13,222 reputation
11533
bio website math.brown.edu/~lubinj
location Minnesota
age 78
visits member for 2 years, 11 months
seen 23 hours ago

Aged mathematician


Aug
25
comment Disproving an “almost true” trigonometric identity
@MarianoSuárez-Alvarez, thanks for that. I’ll look it up.
Aug
25
revised Disproving an “almost true” trigonometric identity
Gave an alternate, longer, less magical, proof.
Aug
25
comment Disproving an “almost true” trigonometric identity
The idea is that in addition to the field extension degree there’s something called the ramification index (or degree), locally at each prime of the extended field. It’s traditionally called $e$, and the property of the ram. index is that it’s multiplicative. Since this degree (above $17$ and above $37$) is $1$ for the extension $\mathbb Q(\sqrt2)\supset\mathbb Q$, the problems arise.
Aug
25
comment Disproving an “almost true” trigonometric identity
I’m looking for a more direct way of understanding the problem. Maybe by the end of the day today (140825)
Aug
25
revised Disproving an “almost true” trigonometric identity
deleted 14 characters in body
Aug
25
revised Disproving an “almost true” trigonometric identity
Correct two even more embarrassing careless errors
Aug
25
comment Disproving an “almost true” trigonometric identity
Will I ever get this right? Sorry!
Aug
24
revised Disproving an “almost true” trigonometric identity
corrected an embarrassing error of elementary-school arithmetic.
Aug
24
comment Disproving an “almost true” trigonometric identity
I never was so good at that kind of arithmetic, @WimC. Thanks!
Aug
24
answered Disproving an “almost true” trigonometric identity
Aug
24
comment Mathematical writing: why should we not use the phrase “we have that”?
We’ll just have to disagree on this.
Aug
21
comment Calculate the area of the ellipsoid that rotates around the $x$-axis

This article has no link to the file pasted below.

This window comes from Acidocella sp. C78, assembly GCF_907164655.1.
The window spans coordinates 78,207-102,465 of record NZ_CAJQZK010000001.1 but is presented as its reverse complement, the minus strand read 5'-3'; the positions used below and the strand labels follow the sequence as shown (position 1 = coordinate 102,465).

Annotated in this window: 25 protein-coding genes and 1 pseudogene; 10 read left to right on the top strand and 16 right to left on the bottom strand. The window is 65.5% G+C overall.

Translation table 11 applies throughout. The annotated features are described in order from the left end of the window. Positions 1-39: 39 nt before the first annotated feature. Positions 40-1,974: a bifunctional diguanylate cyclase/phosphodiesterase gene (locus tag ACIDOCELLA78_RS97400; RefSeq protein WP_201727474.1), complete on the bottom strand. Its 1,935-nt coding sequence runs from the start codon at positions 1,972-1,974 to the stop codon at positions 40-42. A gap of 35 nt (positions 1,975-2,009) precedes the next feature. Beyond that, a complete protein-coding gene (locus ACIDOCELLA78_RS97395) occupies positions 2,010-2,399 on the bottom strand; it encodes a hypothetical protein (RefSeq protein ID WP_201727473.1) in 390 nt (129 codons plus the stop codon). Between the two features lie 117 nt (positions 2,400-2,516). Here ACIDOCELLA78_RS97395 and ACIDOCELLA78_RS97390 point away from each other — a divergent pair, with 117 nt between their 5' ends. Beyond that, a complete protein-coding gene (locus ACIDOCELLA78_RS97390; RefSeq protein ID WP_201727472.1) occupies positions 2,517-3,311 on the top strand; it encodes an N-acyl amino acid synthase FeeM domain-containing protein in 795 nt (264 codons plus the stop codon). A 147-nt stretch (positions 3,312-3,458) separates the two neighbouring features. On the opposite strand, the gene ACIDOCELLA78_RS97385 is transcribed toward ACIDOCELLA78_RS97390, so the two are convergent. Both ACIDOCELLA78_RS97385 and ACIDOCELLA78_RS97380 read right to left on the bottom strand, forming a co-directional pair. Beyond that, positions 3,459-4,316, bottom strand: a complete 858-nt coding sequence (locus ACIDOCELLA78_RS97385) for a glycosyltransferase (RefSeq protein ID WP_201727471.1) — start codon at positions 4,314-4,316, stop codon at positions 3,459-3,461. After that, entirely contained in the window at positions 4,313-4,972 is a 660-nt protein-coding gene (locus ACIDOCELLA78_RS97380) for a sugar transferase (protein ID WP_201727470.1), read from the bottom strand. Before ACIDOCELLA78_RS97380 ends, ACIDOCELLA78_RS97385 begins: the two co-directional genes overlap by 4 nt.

At first glance, this does not look like a valid method of calculating area. Are you sure it’s right?
Aug
19
comment Taylor series of an analytic function that maps the unit disk surjectively onto the upper half plane
To answer this, it helps to know what the automorphisms of the unit disk are.
Aug
18
comment Is there any way to express $\theta=c$ as some function of $r$?
The whole point is that $r$ is not a function of $\theta$.
Aug
18
comment Is there any way to express $\theta=c$ as some function of $r$?
Indeed, that was the reason for my comment.
Aug
18
comment Is there any way to express $\theta=c$ as some function of $r$?
Is there any way to express $x=c$ as a function of $y$?
Aug
17
comment Can the cube of 2 different complex numbers be the same?
@PeterWoolfitt, perhaps easier to write $\omega$ out as $-1/2 +\sqrt{-3}/2$
Aug
11
comment Compact closure in $C([0,2])$
The way you’ve stated your problem, your sets do not seem to be subsets of $[0,2]$ at all. Unless “$([0,2])$” means something I’m not expecting.
Aug
11
comment Laurent series for $1/(e^z-1)$
This is the answer I would have given, too, but I would have given a different method of finding the coefficients. You set up a long division problem à la high-school math, but run the terms in the opposite direction, that is, increasing degrees as you go left to right. You’re dividing the standard series for $e^x-1$ into $1$, and do your thing. Of course it gets messy after a while, but there are no undetermined coefficients.
Aug
11
comment $2 {\mathbb Z}$ is flat
The module $2\mathbb Z$ is free (basis is $\{2\}$) and thus projective, thus flat.